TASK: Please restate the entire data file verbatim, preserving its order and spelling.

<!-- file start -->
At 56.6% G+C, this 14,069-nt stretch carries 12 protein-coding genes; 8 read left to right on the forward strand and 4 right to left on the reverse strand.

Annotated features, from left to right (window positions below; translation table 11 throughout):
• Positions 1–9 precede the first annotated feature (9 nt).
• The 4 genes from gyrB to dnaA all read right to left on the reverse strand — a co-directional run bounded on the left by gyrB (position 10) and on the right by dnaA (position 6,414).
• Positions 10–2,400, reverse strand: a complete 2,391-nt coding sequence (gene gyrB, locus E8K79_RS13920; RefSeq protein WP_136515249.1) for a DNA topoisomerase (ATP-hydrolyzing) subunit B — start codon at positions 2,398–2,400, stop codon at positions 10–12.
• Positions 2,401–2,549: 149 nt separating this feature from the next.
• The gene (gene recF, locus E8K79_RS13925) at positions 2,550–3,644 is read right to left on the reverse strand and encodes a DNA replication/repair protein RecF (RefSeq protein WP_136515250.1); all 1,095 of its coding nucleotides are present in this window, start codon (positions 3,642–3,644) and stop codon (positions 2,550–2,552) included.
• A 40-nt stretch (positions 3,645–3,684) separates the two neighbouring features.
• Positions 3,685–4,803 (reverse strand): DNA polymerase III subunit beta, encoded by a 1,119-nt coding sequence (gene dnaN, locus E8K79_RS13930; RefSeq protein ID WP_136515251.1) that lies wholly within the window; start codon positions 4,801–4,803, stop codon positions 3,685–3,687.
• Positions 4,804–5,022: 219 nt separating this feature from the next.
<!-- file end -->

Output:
At 56.6% G+C, this 14,069-nt stretch carries 12 protein-coding genes; 8 read left to right on the forward strand and 4 right to left on the reverse strand.

Annotated features, from left to right (window positions below; translation table 11 throughout):
• Positions 1–9 precede the first annotated feature (9 nt).
• The 4 genes from gyrB to dnaA all read right to left on the reverse strand — a co-directional run bounded on the left by gyrB (position 10) and on the right by dnaA (position 6,414).
• Positions 10–2,400, reverse strand: a complete 2,391-nt coding sequence (gene gyrB, locus E8K79_RS13920; RefSeq protein WP_136515249.1) for a DNA topoisomerase (ATP-hydrolyzing) subunit B — start codon at positions 2,398–2,400, stop codon at positions 10–12.
• Positions 2,401–2,549: 149 nt separating this feature from the next.
• The gene (gene recF, locus E8K79_RS13925) at positions 2,550–3,644 is read right to left on the reverse strand and encodes a DNA replication/repair protein RecF (RefSeq protein WP_136515250.1); all 1,095 of its coding nucleotides are present in this window, start codon (positions 3,642–3,644) and stop codon (positions 2,550–2,552) included.
• A 40-nt stretch (positions 3,645–3,684) separates the two neighbouring features.
• Positions 3,685–4,803 (reverse strand): DNA polymerase III subunit beta, encoded by a 1,119-nt coding sequence (gene dnaN, locus E8K79_RS13930; RefSeq protein ID WP_136515251.1) that lies wholly within the window; start codon positions 4,801–4,803, stop codon positions 3,685–3,687.
• Positions 4,804–5,022: 219 nt separating this feature from the next.